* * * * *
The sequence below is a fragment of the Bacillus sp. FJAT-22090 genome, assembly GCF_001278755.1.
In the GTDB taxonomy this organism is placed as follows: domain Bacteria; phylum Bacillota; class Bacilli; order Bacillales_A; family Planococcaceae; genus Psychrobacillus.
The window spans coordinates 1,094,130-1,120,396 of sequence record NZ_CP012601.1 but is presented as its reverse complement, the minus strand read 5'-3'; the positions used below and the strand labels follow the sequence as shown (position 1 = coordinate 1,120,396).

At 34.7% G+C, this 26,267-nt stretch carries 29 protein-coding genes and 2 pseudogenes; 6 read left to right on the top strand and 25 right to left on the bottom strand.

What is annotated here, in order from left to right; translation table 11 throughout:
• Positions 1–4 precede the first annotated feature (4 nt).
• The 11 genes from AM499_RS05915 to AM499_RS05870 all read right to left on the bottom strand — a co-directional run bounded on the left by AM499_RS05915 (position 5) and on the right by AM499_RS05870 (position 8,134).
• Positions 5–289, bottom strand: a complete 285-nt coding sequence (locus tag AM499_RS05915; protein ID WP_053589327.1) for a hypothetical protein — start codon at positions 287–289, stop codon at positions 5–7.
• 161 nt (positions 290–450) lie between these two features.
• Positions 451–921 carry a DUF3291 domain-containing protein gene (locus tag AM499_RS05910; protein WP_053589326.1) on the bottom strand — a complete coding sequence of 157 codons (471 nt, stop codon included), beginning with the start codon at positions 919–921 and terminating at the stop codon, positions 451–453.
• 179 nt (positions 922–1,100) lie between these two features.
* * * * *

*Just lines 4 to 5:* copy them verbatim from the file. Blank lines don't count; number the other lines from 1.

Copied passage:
At 34.7% G+C, this 26,267-nt stretch carries 29 protein-coding genes and 2 pseudogenes; 6 read left to right on the top strand and 25 right to left on the bottom strand.

What is annotated here, in order from left to right; translation table 11 throughout: